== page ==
Los Angeles, CA– As the 2017 LA Art Show at the Los Angeles Convention Center closed Sunday, organizers were tallying record numbers in every aspect. Now in its 22nd year, the fair upped its game, with its broadest range of international works to date and the participation of 8 prominent Los Angeles arts institutions. New downtown neighbor, The Broad, lined up alongside the city’s prominent players–LACMA, The Hammer, MOCA and The Getty to contribute programming in a dedicated 50,000 square foot public programming space and provided special tours for the Show’s visitors.
Turnout for the Opening Night Premiere benefitting St. Jude Children’s Research Hospital exceeded projections, the first indication that that city was eagerly anticipating the annual show with renewed fervor. By the time host, actress and art aficionado Emma Roberts had time to walk the fair—both of the works she admired had already been sold—a work by Mab Graves and one by Mark Ryden. An expanded and dedicated Opening Night host committee of more than 25 seasoned collectors, philanthropists and art patrons lent generous support to the Show’s opening activities boosting proceeds to beneficiary St. Jude significantly by more than double last year’s success representing a 122 per cent increase year on year.
Among the thousands of attendees were collectors, advisors, museum directors and professionals, artists, patrons, philanthropists and leading figures in the design, fashion, architecture and entertainment worlds including Chuck Arnoldi, Lubov Azria, Dr. Gabriel and Christine Chiu, Scott Diament, James Goldstein, Natasha Henstridge, Aliona Kononova, Kim Martindale, Andy Moses, Patrick Painter, Melanie Pullen, RETNA, Ralph Rieckermann, Stefan Simchowitz, Mary Ta, Kim Tae-Ho, MOCA Director Philippe Vergne, Alexandra Von Furstenberg and Talita Von Furstenberg.
The weekend saw a steady flow of traffic with lines at the ticket booths, where several large-scale installations teased the diversity of works across all mediums within the Show. Lindsay Scoggins’ politically minded video installation Dichotomy Bifuracation drew the strongest reaction with its timely unbiased take on the Democratic and Republican parties reflected by an endless loop of a donkey and horse consuming one another.
There was agreement among gallerists about an uptick in traffic, as well as sales, with one prominent Los Angeles-based gallerist noting that there were “finally serious collectors in Los Angeles.” Buyers reportedly hailed from London, New Zealand, Switzerland, Paris, Chicago, Dallas and Atlanta, but shipments were firmly concentrated in California, with entertainment and tech industry types were among the active collectors.
May Chung, Director of Korea’s C May Gallery, saw a reverse trend reporting that about 60% percent of her sales came from buyers who resided outside the country. Likely among the most photographed works of the Show, Yi Hwon Kwon’s large-scale Three Siblings had the booth teeming with visitors. Kwon’s acclaimed 2005 work BUS STOP greeted fair-goers near the Show entrance. This marked the second time the work has been presented since its debut as the artist’s first public work in the U.S. at West Hollywood Park as part of the City of West Hollywood’s Art on the Outside public sculpture program.
Works by Asian artists have always featured prominently at the Show and the rising demand for Chinese ink painting in the U.S. was evidenced by strong sales across multiple galleries. A Canadian collector walked away with a pair of ink paintings by Wang Fei that were part of a group exhibition presented at the Show by CCMG as part of the National Exhibition of China. East Art Center of Beijing sold two ink paintings by Fan Peng to a local interior designer, while Cospace sold a whopping four Chinese ink paintings by Chen Jiu on the first day of the Fair.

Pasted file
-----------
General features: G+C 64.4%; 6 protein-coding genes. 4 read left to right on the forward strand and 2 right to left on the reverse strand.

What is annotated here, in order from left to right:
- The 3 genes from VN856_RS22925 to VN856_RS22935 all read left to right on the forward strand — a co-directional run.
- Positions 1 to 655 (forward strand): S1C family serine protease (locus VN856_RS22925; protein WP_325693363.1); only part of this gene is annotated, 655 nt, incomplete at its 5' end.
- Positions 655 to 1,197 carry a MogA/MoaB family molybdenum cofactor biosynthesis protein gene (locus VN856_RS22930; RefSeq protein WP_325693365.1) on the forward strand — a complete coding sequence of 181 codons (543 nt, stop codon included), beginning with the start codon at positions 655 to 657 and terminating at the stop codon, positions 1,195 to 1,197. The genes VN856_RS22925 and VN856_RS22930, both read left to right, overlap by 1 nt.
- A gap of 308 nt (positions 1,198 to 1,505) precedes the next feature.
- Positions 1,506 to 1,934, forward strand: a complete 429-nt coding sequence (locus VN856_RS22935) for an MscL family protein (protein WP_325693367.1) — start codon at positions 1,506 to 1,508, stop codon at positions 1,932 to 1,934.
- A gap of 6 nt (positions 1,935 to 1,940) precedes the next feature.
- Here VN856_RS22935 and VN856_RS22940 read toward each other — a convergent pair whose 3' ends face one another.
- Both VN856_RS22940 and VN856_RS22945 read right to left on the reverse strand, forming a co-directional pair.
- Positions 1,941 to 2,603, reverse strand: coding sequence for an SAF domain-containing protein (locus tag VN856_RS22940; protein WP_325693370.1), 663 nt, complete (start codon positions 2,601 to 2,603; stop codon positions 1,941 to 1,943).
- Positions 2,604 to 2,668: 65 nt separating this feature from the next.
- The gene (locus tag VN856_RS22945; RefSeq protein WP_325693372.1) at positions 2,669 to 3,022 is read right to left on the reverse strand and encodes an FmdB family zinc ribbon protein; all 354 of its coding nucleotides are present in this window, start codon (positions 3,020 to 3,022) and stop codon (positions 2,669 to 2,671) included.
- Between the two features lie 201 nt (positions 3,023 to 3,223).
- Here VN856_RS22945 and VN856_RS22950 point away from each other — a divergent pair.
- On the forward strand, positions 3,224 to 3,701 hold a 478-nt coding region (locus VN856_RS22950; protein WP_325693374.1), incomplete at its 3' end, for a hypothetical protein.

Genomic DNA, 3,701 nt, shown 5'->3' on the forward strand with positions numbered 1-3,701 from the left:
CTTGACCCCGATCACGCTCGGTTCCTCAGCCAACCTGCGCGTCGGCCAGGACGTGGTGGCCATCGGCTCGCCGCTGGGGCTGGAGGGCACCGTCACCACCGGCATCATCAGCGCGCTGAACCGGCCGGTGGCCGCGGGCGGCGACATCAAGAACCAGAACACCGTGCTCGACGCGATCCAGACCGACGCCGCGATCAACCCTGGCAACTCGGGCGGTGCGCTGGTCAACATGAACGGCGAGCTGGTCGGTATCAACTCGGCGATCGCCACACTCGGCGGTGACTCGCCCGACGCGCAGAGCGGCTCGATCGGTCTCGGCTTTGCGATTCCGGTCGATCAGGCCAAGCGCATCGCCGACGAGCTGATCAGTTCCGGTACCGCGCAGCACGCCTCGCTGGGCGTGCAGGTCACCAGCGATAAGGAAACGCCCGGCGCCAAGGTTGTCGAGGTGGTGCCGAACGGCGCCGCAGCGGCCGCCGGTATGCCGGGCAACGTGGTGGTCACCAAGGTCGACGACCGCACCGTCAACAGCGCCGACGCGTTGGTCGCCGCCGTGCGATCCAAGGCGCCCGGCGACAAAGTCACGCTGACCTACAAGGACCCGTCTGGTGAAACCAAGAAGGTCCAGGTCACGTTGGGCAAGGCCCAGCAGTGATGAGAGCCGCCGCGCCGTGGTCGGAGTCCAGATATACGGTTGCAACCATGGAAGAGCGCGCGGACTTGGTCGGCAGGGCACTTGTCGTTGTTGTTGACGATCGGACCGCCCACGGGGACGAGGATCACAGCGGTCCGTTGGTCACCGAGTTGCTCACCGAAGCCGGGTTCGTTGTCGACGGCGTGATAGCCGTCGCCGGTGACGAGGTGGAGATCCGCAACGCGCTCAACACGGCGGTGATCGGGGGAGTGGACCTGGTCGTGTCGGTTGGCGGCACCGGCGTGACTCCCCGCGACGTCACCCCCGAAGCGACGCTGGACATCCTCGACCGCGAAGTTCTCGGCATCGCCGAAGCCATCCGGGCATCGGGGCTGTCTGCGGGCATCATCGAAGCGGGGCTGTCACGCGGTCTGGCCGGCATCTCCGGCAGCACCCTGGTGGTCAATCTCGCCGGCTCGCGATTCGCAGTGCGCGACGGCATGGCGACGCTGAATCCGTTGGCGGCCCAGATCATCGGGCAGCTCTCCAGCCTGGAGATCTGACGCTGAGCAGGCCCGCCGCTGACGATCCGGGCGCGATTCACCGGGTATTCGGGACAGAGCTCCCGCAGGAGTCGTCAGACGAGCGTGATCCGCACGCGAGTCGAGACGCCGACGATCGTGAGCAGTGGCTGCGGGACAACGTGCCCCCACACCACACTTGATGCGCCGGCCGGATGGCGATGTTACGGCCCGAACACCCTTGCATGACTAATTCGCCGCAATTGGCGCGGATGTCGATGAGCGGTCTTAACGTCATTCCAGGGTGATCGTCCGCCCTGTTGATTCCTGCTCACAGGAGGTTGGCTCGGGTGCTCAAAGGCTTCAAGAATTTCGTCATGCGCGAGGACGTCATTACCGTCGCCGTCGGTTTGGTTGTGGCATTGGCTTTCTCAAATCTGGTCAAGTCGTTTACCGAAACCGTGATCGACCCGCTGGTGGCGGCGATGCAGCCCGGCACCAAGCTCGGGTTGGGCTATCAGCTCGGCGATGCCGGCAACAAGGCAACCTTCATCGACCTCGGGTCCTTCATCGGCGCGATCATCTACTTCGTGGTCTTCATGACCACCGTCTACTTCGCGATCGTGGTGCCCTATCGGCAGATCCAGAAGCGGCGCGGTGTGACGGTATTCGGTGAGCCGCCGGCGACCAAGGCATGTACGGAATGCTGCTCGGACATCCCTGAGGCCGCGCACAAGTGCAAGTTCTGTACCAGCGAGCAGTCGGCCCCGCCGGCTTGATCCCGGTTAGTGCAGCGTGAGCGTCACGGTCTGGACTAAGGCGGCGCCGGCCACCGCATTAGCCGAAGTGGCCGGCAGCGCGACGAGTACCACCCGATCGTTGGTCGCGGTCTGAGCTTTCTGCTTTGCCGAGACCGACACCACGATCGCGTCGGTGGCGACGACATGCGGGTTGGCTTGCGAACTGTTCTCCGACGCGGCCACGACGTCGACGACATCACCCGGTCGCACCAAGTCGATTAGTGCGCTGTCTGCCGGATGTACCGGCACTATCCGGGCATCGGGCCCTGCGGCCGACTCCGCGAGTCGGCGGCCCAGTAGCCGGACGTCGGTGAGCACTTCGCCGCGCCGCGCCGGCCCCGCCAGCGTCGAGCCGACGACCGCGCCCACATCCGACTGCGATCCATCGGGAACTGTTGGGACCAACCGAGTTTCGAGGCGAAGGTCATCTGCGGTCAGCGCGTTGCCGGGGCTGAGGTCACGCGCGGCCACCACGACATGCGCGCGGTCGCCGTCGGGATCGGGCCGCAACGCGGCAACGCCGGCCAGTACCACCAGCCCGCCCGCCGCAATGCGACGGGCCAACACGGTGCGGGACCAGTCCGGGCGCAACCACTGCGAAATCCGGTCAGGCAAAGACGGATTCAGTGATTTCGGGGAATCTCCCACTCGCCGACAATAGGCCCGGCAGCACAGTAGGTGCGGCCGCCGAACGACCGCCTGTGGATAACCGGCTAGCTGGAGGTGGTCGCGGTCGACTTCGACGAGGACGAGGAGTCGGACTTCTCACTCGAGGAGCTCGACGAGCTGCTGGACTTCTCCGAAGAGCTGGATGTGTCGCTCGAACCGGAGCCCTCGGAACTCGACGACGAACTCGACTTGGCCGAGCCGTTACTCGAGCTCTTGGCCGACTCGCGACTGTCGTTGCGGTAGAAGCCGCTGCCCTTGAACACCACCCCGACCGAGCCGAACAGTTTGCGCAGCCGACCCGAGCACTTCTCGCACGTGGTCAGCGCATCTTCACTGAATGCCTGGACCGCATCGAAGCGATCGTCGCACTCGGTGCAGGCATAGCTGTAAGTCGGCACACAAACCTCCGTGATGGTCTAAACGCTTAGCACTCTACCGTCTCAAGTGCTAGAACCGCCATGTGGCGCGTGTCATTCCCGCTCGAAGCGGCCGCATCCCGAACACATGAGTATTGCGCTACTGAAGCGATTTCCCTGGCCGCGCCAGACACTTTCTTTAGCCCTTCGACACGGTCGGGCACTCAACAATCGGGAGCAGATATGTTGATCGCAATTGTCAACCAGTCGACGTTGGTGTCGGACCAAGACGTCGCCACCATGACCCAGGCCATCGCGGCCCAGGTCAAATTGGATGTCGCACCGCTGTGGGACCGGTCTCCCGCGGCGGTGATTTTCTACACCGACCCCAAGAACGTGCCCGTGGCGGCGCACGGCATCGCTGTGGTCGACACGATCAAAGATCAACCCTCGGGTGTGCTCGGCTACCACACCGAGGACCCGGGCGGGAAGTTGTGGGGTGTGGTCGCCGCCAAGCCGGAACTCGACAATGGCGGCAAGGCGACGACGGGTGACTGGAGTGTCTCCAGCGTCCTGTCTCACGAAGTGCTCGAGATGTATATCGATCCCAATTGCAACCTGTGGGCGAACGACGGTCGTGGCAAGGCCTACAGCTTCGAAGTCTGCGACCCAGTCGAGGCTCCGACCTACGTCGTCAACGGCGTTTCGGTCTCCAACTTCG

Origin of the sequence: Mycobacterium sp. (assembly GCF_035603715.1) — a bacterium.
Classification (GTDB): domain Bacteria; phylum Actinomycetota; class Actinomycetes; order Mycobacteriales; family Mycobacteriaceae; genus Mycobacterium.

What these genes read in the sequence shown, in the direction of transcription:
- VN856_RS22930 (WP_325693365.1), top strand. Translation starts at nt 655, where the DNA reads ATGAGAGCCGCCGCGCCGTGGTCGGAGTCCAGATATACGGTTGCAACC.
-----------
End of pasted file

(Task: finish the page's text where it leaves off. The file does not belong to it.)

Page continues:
Even for a Show with a reputation for appealing to a wide range of tastes, the depth of the works being sold was impressive. Gallerist Bill Rau of M.S. Rau Antiques in New Orleans, a featured gallery in the newly-established Roots section, found himself inundated with visitors from the moment the Show opened despite the Show’s emphasis on modern and contemporary art, while a row of crystal Damien Hirst skulls drew people into Other Criteria of New York’s booth, likemoths to a flame.
With accessible points of entry, this year’s LA Art Show attracted emerging collectors, many of whom headed straight to the bustling Littletopia section of the fair. By Sunday, the team at the Red Truck Gallery was toasting robust sales and their most successful year at the Show, including a large piece by Jason Borders and one by Butch Anthony who produces work in a self-described Intertwangelism style. The opportunity to meet living artists from around the world and discuss their works is another appealing aspect of the show. Seoul-based Korean Dansaekhwa master Kim Tae-Ho was on site during the Show to lead collectors on a walking tour of his abstract, monochrome works on view as part of the special exhibition Dansaekhwa III presented by SM Fine Art Gallery, which reported strong interest and sales, and there was a large contingent of artists from Japan, including Ryuma Imai, the son of famous artist Toshimitsu Imai. The artist’s animal-inspired dripped ink works drew consistent traffic to the
booth, where he greeted art enthusiasts all weekend, selling out of books on his work and realizing a two-fold increase in sales.
LA Art Show social feeds mirrored active interest in and engagement with the fair and a takeover by prolific contemporary culture Instagram duo love.watts/watts reached more than 500,000 users as part of a dedicated social media campaign that has significantly expanded LA Art Show’s audiences across its social platforms.
The 23rd edition of the LA Art Show will take place from January 10-14, 2018 and will turn its curatorial focus to African art. Save the date.